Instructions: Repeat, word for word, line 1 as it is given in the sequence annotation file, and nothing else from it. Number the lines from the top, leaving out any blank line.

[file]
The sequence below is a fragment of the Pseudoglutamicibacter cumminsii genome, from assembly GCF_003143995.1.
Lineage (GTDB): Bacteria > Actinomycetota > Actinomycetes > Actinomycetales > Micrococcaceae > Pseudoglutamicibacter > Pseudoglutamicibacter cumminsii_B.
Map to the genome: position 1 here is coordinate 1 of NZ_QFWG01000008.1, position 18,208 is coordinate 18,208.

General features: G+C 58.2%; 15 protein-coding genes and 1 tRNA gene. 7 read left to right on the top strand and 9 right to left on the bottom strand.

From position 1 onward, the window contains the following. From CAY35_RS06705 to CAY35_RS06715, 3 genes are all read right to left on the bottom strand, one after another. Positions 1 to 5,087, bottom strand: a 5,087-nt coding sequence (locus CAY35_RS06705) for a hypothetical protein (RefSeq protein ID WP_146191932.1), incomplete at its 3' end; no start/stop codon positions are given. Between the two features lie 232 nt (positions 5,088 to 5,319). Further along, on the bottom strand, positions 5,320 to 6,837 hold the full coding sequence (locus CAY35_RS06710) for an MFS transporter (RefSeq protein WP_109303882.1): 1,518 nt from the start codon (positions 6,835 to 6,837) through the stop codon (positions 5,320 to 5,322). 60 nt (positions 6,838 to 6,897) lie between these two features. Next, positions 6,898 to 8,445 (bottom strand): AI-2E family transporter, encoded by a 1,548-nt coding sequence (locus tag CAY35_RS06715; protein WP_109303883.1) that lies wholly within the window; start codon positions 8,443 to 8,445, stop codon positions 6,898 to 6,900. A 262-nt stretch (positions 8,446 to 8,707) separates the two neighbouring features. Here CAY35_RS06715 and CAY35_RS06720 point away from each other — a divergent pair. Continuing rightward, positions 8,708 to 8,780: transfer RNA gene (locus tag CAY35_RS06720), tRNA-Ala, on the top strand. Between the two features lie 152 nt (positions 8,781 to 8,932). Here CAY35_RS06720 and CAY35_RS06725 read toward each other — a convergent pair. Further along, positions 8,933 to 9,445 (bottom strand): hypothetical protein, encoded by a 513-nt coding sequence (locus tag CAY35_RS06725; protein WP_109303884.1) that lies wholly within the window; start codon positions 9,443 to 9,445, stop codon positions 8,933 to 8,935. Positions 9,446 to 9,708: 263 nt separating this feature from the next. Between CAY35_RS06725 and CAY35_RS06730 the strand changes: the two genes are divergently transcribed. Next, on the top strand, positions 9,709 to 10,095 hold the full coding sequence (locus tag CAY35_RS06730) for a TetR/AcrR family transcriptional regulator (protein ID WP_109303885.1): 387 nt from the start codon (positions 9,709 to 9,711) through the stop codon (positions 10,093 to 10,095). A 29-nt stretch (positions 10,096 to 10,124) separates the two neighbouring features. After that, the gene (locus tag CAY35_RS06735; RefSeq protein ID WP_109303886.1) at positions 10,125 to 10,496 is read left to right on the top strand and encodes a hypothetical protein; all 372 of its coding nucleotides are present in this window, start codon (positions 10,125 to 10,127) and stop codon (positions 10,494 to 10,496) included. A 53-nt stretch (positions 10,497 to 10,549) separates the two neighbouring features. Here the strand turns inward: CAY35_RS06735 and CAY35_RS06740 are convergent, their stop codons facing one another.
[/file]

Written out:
The sequence below is a fragment of the Pseudoglutamicibacter cumminsii genome, from assembly GCF_003143995.1.